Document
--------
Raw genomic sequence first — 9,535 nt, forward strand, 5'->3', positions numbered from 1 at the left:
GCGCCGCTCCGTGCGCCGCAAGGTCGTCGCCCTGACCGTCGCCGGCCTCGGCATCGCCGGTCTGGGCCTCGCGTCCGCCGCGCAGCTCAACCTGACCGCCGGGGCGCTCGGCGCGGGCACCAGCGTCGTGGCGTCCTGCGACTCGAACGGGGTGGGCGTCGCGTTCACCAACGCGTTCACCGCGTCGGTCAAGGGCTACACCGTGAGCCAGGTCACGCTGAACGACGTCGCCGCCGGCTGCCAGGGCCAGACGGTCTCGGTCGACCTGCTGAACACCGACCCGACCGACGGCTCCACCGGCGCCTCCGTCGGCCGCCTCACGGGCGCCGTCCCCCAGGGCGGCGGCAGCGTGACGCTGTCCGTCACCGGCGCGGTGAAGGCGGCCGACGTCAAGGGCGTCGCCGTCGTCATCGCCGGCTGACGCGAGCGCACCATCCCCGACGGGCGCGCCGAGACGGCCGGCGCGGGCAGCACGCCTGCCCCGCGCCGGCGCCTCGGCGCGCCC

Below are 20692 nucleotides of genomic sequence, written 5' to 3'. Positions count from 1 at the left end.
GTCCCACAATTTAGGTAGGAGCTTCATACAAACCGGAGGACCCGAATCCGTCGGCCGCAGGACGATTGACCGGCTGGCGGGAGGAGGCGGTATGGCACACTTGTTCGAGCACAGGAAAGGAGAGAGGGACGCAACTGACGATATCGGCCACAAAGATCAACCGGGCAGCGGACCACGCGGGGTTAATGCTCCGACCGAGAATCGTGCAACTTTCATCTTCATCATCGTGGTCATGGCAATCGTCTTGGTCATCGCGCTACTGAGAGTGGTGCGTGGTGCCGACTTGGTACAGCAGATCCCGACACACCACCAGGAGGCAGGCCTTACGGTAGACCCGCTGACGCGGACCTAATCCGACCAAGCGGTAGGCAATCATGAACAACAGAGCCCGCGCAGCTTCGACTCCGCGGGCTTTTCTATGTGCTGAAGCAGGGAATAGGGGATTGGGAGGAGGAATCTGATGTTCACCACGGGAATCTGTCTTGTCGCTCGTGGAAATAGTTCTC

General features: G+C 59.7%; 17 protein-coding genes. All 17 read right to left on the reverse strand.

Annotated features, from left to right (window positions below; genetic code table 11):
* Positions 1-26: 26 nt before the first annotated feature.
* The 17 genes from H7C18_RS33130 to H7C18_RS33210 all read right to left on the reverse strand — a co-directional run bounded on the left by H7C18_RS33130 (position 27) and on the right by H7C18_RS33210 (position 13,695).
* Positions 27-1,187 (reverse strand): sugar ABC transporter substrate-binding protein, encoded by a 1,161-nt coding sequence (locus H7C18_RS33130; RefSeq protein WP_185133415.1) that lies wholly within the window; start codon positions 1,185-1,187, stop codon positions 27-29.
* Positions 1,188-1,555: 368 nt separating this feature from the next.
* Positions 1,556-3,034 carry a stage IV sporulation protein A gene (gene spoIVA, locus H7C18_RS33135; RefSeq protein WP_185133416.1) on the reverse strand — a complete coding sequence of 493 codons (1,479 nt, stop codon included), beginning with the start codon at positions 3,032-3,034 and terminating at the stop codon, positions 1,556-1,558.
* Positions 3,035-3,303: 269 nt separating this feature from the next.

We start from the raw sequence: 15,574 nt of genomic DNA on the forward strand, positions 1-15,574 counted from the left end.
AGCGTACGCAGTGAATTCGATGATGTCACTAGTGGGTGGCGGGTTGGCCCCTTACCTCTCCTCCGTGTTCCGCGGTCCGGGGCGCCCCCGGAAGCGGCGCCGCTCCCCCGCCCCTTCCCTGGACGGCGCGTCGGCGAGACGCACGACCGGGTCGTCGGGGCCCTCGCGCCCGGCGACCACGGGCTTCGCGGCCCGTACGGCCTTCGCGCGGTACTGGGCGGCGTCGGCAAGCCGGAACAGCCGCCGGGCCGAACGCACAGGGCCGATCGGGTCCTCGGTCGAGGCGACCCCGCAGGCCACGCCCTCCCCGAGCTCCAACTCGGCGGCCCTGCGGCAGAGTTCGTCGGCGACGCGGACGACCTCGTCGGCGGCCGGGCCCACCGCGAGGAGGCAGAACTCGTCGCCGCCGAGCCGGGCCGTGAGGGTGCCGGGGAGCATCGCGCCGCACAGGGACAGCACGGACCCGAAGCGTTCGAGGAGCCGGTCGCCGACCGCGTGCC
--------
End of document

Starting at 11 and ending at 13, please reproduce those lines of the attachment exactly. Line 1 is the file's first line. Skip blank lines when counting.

* Positions 1,556-3,034 carry a stage IV sporulation protein A gene (gene spoIVA, locus H7C18_RS33135; RefSeq protein WP_185133416.1) on the reverse strand — a complete coding sequence of 493 codons (1,479 nt, stop codon included), beginning with the start codon at positions 3,032-3,034 and terminating at the stop codon, positions 1,556-1,558.
* Positions 3,035-3,303: 269 nt separating this feature from the next.

We start from the raw sequence: 15,574 nt of genomic DNA on the forward strand, positions 1-15,574 counted from the left end.